Netflix Prices to be Raised on All New Subscribers in July
For the first time in three years, Netflix will raise its subscription prices.
At first, the change will only affect new subscribers, who will pay one dollar a month more starting sometime in July. Old subscribers will continue to pay the current rate of eight dollars per month into the next year. But after that, who knows?
CEO Reed Hastings may have some idea. He told the Associated Press that “when we look at the shows and movies that we will be able to get if we have a bigger budget, it’s exciting, We want to make the service better and better so more people will join.” In other words, if subscribers want the latest and greatest entertainment, they have to be willing to pay for it.
According to The Wrap, Netflix tested the price hike in Ireland with “little impact”. Customers’ reactions range from negative or ambivalent, but it remains to be seen if the company will lose business or if the price hike will deter new customers.
— Doug Delony (@DougDelonyKHOU) April 22, 2014
Shareholders are already happy due to an excellent first quarter. Netflix managed to add 2.25 million subscribers. After releasing their financial data CNN Money reported that stocks rose 6.6% after in-house trading on Monday. Netflix has 48 million subscribers worldwide, 36 million of those are located in the United States.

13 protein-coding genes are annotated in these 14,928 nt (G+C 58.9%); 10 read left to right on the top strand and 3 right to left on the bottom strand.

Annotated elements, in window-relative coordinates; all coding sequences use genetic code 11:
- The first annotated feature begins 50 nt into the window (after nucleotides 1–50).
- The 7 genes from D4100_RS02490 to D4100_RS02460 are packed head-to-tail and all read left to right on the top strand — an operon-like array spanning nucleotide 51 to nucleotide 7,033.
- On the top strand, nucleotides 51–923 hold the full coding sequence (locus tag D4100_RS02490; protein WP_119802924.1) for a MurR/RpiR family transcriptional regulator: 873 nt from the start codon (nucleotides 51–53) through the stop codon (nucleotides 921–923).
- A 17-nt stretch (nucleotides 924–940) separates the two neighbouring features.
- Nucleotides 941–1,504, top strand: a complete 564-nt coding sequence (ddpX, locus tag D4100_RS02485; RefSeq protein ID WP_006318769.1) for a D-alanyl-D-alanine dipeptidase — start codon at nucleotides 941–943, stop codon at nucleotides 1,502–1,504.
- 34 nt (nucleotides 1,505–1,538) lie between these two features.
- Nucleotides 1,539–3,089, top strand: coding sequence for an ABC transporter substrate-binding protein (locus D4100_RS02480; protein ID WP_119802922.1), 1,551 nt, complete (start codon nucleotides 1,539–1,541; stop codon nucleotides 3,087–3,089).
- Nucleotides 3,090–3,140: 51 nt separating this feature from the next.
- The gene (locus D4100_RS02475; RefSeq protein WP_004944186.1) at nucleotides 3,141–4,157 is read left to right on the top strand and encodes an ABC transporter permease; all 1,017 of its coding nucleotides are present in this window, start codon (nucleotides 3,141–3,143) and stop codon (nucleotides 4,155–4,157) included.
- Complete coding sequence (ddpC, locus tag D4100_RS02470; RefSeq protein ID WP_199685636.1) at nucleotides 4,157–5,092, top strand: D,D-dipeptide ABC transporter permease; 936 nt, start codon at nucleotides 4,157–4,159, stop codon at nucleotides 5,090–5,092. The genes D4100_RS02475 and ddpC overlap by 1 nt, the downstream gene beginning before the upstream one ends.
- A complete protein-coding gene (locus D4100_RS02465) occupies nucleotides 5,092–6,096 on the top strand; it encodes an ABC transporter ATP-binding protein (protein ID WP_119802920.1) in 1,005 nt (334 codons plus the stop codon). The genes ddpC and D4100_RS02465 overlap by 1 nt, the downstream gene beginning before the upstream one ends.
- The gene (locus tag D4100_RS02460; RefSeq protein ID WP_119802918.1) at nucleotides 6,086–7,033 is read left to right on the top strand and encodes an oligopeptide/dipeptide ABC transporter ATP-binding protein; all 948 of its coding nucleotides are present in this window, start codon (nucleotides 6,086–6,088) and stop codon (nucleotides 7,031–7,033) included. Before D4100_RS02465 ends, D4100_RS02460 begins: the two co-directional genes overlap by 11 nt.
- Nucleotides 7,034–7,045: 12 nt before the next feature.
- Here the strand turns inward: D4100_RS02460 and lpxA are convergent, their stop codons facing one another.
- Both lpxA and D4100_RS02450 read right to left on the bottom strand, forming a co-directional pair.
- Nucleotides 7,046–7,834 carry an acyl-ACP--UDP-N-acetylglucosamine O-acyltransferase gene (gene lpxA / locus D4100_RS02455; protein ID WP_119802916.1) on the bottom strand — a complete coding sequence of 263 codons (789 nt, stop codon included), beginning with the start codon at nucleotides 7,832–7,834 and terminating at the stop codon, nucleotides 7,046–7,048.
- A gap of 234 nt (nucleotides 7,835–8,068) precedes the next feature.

However, everything isn’t all sun and roses for CEO Hastings. Recently, the company came into conflict with Internet Service Providers over flagging streaming speeds. In the same CNN Money report Hastings accused the ISPs of “driving up profits for themselves and costs for everyone else.” Comcast quickly responded by accusing Hastings and Netflix of “inaccurate claims and arguments.” Both sides recently agreed to a connection deal.
The last time Netflix tried to raise subscription prices was 2011. Due to a poor execution and a poor economy the company lost 800,000 subscribers. The company hopes the price hike will go better this time around. S&P Capital IQ analyst Tuna Amobi told the Associated Press “The timing may not be as precarious as it was last time. They designed it to do the least amount of damage and protect themselves with potential upside.”
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